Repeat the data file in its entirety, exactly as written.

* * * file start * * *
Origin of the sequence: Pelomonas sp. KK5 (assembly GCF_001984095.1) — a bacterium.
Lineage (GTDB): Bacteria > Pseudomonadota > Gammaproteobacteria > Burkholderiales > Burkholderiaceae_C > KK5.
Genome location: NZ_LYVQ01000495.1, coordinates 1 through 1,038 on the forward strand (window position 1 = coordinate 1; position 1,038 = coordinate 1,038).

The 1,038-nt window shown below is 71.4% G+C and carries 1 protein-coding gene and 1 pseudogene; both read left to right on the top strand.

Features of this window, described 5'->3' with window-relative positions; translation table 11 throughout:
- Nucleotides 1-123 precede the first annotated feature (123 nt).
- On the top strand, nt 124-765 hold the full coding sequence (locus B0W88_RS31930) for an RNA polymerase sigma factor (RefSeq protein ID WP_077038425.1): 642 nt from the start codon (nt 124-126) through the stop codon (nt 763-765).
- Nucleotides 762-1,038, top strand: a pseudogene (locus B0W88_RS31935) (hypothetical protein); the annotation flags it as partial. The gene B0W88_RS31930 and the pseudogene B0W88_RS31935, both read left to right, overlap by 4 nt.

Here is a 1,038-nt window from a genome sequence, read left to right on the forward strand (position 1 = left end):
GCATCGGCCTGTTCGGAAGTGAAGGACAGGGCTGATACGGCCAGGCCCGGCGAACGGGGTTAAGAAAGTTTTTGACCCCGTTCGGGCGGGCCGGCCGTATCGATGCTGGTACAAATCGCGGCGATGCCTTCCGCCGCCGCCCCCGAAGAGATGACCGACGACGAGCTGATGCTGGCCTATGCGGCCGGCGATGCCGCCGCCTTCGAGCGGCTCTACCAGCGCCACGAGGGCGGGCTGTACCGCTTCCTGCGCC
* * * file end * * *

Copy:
Origin of the sequence: Pelomonas sp. KK5 (assembly GCF_001984095.1) — a bacterium.
Lineage (GTDB): Bacteria > Pseudomonadota > Gammaproteobacteria > Burkholderiales > Burkholderiaceae_C > KK5.
Genome location: NZ_LYVQ01000495.1, coordinates 1 through 1,038 on the forward strand (window position 1 = coordinate 1; position 1,038 = coordinate 1,038).

The 1,038-nt window shown below is 71.4% G+C and carries 1 protein-coding gene and 1 pseudogene; both read left to right on the top strand.

Features of this window, described 5'->3' with window-relative positions; translation table 11 throughout:
- Nucleotides 1-123 precede the first annotated feature (123 nt).
- On the top strand, nt 124-765 hold the full coding sequence (locus B0W88_RS31930) for an RNA polymerase sigma factor (RefSeq protein ID WP_077038425.1): 642 nt from the start codon (nt 124-126) through the stop codon (nt 763-765).
- Nucleotides 762-1,038, top strand: a pseudogene (locus B0W88_RS31935) (hypothetical protein); the annotation flags it as partial. The gene B0W88_RS31930 and the pseudogene B0W88_RS31935, both read left to right, overlap by 4 nt.

Here is a 1,038-nt window from a genome sequence, read left to right on the forward strand (position 1 = left end):
GCATCGGCCTGTTCGGAAGTGAAGGACAGGGCTGATACGGCCAGGCCCGGCGAACGGGGTTAAGAAAGTTTTTGACCCCGTTCGGGCGGGCCGGCCGTATCGATGCTGGTACAAATCGCGGCGATGCCTTCCGCCGCCGCCCCCGAAGAGATGACCGACGACGAGCTGATGCTGGCCTATGCGGCCGGCGATGCCGCCGCCTTCGAGCGGCTCTACCAGCGCCACGAGGGCGGGCTGTACCGCTTCCTGCGCC